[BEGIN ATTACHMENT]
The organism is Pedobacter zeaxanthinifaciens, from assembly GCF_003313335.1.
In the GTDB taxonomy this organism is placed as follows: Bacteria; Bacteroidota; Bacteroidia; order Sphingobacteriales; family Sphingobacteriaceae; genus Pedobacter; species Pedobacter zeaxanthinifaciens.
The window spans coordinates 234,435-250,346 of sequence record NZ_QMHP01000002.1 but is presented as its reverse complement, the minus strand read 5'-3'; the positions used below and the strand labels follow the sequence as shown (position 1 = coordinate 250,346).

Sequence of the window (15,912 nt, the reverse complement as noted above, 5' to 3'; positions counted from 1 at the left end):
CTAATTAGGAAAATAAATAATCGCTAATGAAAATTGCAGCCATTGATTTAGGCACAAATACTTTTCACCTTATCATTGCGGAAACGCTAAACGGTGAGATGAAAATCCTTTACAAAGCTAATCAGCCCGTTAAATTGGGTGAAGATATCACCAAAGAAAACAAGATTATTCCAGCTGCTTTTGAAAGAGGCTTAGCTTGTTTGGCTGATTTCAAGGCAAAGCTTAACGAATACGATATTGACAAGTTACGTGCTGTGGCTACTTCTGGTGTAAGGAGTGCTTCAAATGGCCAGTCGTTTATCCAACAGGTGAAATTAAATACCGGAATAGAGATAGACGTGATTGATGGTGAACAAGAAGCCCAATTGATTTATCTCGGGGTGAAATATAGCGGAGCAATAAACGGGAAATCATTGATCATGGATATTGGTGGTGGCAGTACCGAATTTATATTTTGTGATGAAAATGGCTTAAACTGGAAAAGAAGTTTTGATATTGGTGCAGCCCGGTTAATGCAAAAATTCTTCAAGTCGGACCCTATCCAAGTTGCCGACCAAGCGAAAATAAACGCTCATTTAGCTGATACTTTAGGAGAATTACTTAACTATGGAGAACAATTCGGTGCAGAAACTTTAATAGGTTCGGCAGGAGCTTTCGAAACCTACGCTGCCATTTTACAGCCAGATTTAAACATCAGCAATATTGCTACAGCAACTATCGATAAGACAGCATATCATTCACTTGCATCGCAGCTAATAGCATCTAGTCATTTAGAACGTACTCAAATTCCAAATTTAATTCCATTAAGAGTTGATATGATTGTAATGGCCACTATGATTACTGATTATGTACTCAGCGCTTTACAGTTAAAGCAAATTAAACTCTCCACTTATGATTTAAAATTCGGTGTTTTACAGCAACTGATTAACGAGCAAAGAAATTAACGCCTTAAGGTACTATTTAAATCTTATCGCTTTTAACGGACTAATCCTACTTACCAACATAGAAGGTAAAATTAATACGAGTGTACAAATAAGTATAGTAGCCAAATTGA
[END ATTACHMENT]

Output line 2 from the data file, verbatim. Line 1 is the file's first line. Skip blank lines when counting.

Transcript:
In the GTDB taxonomy this organism is placed as follows: Bacteria; Bacteroidota; Bacteroidia; order Sphingobacteriales; family Sphingobacteriaceae; genus Pedobacter; species Pedobacter zeaxanthinifaciens.